The FOX news ticker pisses me off. Every day it’s there, scuttling across my screen, riddled with typos. And somewhere, somebody is getting paid what I am fairly certain is WAY more than I get, for turning out crappy copy, on a daily basis.
A few months ago, on a family trip to see the great grandma, I met my husband’s cousin for the first time. I heard him talking as I came out into the room, and went just a tiny bit crazy.
“. . . so I guess you could say I’m responsible for all the live items on FOX, like breaking news and the ticker, actually making it onto the TV”
My entrance into the living room was more lunge than anything else.
“You! You are responsible for the ticker? Seriously? Because every day I rant about how some jackass, who is paid way more than me, sucks at his job. You’re the jackass? You’re, like number five on the list of top ten people that piss me off!”
It felt so good to finally tell the idiot exactly what I thought, because I hold far too much inside, and that’s just bad for my health.
Turns out he’s not the jackass who writes it, he’s just the techno geek that gets it from point A to my living room. Thank God he’s a geek with a sense of humor.
Maybe it’s bizarre to get so twitchy over something as inconsequential as a typo, but I can’t help it. It’s hard wired. I read a novel and see what, to me, is a glaring error, and my blood pressure goes up, just a tiny bit.
All mistakes in text, be it email or professionally edited material, drive me batty, but the worst offenders are in the pool of aspiring writers. These actually make me not only talk out loud to myself, but carry on both sides of what can be a very agitated conversation.
You dug a what? A whole? A whole what? Jesus, don’t you edit this stuff?
I ran spell check. I don’t know why it didn’t pick that up.
Probably because spell check is a TOOL, not a psychic, hand-holding writing guide. How in Hell is the computer supposed to know you have no concept of homonyms?
Yup. Out loud. In various voices. At work.
It amazes me, the things I find as I peruse the writing websites. And I can forgive a lot of mistakes on the writers’ sites. After all, none of us are perfect, and there’s a lot to be said for professional editing.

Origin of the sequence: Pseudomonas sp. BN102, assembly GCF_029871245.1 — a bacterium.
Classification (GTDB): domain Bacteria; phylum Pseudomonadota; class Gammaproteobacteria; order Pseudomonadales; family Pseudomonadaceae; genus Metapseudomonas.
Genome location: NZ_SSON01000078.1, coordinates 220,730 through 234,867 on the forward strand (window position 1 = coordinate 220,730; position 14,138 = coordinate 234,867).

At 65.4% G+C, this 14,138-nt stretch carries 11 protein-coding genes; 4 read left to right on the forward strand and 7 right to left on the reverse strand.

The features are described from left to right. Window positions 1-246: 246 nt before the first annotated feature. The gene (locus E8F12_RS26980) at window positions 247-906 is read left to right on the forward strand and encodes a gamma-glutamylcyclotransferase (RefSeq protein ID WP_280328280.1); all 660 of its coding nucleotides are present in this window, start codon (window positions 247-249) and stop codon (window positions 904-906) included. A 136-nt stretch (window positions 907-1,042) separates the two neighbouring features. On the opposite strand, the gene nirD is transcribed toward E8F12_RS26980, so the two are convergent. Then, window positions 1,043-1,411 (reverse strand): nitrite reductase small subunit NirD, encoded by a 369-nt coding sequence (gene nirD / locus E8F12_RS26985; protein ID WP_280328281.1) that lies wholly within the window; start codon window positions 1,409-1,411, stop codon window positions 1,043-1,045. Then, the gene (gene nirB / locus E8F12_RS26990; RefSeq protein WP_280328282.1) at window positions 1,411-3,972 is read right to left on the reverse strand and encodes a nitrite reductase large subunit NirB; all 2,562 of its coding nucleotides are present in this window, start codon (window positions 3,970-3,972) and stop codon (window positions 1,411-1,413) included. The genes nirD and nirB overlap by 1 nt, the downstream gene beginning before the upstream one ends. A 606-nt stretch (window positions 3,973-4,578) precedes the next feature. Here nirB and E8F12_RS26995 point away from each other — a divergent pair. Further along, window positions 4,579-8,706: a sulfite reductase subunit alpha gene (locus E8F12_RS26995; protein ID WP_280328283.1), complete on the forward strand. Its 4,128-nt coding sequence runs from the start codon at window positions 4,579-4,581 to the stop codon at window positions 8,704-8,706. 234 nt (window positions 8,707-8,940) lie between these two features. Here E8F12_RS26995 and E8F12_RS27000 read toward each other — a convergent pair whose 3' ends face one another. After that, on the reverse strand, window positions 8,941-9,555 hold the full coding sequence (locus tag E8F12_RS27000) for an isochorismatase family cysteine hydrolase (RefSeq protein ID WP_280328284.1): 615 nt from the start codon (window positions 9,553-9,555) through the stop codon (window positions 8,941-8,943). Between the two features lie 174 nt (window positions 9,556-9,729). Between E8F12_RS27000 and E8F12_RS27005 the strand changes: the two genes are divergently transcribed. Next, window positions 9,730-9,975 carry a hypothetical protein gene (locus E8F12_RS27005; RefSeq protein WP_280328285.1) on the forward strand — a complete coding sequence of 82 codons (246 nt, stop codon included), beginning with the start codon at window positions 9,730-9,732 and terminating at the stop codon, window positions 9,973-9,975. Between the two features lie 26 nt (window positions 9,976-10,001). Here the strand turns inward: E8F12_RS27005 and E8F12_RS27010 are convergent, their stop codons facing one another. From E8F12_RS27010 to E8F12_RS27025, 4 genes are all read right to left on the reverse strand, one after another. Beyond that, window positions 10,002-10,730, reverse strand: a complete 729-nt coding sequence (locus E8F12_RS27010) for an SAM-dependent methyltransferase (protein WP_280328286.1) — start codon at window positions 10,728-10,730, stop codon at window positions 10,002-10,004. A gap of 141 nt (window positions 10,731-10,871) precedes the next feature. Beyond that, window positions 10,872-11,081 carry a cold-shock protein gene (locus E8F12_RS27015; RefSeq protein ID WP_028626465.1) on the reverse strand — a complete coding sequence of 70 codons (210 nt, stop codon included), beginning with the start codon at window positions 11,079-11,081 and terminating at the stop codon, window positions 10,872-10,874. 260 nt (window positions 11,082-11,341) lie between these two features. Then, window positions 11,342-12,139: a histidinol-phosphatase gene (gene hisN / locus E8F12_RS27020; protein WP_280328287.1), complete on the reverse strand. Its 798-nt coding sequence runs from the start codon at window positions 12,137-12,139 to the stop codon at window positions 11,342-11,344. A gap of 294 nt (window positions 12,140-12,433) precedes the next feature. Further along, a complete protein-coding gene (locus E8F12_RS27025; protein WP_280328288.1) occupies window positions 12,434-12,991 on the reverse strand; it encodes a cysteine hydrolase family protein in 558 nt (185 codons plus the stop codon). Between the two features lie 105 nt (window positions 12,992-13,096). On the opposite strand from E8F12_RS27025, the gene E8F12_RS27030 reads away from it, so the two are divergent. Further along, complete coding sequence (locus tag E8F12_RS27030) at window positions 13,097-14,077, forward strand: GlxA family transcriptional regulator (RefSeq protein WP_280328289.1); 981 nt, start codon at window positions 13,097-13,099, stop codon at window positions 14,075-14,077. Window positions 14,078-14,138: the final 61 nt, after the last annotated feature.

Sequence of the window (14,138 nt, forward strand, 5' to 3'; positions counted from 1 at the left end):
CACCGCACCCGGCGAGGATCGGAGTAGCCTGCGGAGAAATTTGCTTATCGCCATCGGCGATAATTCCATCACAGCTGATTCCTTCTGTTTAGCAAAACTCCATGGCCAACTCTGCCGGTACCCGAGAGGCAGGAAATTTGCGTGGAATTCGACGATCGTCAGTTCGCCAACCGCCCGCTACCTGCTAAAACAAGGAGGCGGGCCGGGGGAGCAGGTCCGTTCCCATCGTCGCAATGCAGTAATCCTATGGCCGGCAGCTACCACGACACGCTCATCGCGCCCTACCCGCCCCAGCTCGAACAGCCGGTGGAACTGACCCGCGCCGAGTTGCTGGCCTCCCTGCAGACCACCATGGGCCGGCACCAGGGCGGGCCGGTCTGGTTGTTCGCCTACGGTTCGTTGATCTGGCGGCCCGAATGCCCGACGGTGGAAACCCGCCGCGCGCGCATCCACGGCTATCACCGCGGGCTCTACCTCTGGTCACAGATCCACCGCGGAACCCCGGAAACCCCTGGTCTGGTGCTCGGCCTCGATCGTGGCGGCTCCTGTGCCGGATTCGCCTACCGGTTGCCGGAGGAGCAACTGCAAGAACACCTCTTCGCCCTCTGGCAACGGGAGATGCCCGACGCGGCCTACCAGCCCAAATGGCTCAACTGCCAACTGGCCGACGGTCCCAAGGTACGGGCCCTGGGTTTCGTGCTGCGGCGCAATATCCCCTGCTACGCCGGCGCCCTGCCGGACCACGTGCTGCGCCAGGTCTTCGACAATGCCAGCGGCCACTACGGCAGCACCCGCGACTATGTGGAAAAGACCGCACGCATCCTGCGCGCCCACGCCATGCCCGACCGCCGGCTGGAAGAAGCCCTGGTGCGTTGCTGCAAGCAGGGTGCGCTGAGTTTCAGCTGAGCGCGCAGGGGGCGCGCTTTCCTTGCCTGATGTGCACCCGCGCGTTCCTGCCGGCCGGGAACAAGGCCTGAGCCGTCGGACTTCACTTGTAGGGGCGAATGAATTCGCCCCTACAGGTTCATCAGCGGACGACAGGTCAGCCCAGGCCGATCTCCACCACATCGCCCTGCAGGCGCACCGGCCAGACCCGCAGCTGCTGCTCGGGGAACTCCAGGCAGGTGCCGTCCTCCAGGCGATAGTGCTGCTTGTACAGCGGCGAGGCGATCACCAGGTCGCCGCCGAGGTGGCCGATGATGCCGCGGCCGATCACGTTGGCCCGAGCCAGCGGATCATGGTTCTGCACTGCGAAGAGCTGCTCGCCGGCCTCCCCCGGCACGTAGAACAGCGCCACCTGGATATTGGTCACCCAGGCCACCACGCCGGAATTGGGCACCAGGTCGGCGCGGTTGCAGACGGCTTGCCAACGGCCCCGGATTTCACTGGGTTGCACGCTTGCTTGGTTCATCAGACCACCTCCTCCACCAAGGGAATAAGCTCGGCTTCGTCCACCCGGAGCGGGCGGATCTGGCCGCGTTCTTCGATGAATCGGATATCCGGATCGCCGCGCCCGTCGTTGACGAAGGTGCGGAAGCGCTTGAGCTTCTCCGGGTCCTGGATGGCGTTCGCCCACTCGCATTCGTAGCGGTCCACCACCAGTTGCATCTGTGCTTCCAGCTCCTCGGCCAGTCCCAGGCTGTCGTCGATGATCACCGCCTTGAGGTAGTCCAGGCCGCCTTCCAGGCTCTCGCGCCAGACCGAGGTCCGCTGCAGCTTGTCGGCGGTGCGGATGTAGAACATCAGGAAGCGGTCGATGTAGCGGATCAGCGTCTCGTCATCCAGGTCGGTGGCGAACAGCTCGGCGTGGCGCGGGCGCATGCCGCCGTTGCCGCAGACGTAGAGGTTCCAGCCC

Punctuation mistakes are nearly always forgivable, except for missing quotation marks, because really, how hard is it to know you need them? It’s a one question deal – is someone saying this out loud?
Transposed letters I can forgive, too. Especially if the new word is a real word, because your eyes will just skim it when you edit, making it read in the way you intended it to read. Hell, I’m guilty of that one on this blog, and haven’t had the time (read: attention span) to go back and fix it.
It’s like that frigging email that’s been forwarded to me 80,000 times with the misspelled words, proving that the brain can translate words as they should be, rather than how they are.
Post after post, full of so many errors that I now have my own version of the Gong Show. Error 1, and I pick up the hammer. Error 2, and I bring my arm back. Error 3, and you’re gone.
And if “Mary” turns into “Mika” halfway through, screw you, I’m not reading another word you write.
These people post on sites in an attempt to garner the attention of an agent or publisher, dreaming of being a writer. And I’m not talking about blogs, either. I’m talking about short stories, novellas and novel chapters, posted in writing groups as finished pieces, or pieces that just need to be “touched up.”
Referring to your male lead as “she” twice in three paragraphs isn’t a touch up, it’s gender confusion. Drag Queen? Transgender?
And PLEASE FOR THE LOVE OF GOD do not abbreviate as though you are TEXTING. I saw this one – I’m not making it up: “She was running L8 for the 401.” WHAT? It was the opening line.
Then there are the stories that are told in the eloquently flowing prose, so verbose you can’t find a point anywhere amid the “sun reflecting off the clouds like a lover’s smile” and the “memories held close, a child from the past.”
Your metaphors and similes don’t mean squat if the reader can’t discern the point.
And that whole “plotless” nature of literature? Yeah, you have to be pretty damn good for that to work for you. And just so you know – you’re not that good.
Names so similar you have to read the passage three times to tell who’s doing what, complete failure at the art of verb conjugation, time jumps with no warning (in one paragraph!), drama queen reenactments of first dates from high school — so many words, so many stories, and so few of them are good.
It makes me sympathize with agents and publishing houses. How many query letters do they receive with spelling errors or incomprehensible plot summaries?
This is why I’ve only managed to work up the courage to send out a handful of query letters to a couple of magazines for my short stuff. I hold the longer works and the early reader too close to my heart, and I’m never completely, 100% happy with them.
I read, I edit, I save and close, thinking it’s wonderful. Then I open it and re-read before submitting a query, and am struck by how one more minor tweak could make it better. Or how I should check Strunk and White to be sure of something.
Because all of these people posting on the writing sites think theirs is wonderful. And so many pieces aren’t good writing, aren’t writing, period. So I wonder — maybe I suck, too?